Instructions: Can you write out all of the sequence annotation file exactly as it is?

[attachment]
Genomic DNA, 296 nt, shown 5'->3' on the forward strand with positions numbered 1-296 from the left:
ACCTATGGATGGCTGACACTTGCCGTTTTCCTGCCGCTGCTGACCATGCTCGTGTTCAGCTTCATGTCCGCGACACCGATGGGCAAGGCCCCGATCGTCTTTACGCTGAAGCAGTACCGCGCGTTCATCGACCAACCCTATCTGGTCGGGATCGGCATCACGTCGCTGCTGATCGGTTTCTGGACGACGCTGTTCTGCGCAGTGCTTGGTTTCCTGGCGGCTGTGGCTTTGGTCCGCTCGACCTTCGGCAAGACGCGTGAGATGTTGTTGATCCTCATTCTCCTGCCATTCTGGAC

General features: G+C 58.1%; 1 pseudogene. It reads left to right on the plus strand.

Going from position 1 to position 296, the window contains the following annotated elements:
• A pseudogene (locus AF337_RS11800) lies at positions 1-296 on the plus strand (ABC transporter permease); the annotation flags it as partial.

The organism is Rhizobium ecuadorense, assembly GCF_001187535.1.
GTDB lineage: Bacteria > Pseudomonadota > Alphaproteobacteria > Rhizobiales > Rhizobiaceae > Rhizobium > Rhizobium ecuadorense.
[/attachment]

Genomic DNA, 296 nt, shown 5'->3' on the forward strand with positions numbered 1-296 from the left:
ACCTATGGATGGCTGACACTTGCCGTTTTCCTGCCGCTGCTGACCATGCTCGTGTTCAGCTTCATGTCCGCGACACCGATGGGCAAGGCCCCGATCGTCTTTACGCTGAAGCAGTACCGCGCGTTCATCGACCAACCCTATCTGGTCGGGATCGGCATCACGTCGCTGCTGATCGGTTTCTGGACGACGCTGTTCTGCGCAGTGCTTGGTTTCCTGGCGGCTGTGGCTTTGGTCCGCTCGACCTTCGGCAAGACGCGTGAGATGTTGTTGATCCTCATTCTCCTGCCATTCTGGAC

General features: G+C 58.1%; 1 pseudogene. It reads left to right on the plus strand.

Going from position 1 to position 296, the window contains the following annotated elements:
• A pseudogene (locus AF337_RS11800) lies at positions 1-296 on the plus strand (ABC transporter permease); the annotation flags it as partial.

The organism is Rhizobium ecuadorense, assembly GCF_001187535.1.
GTDB lineage: Bacteria > Pseudomonadota > Alphaproteobacteria > Rhizobiales > Rhizobiaceae > Rhizobium > Rhizobium ecuadorense.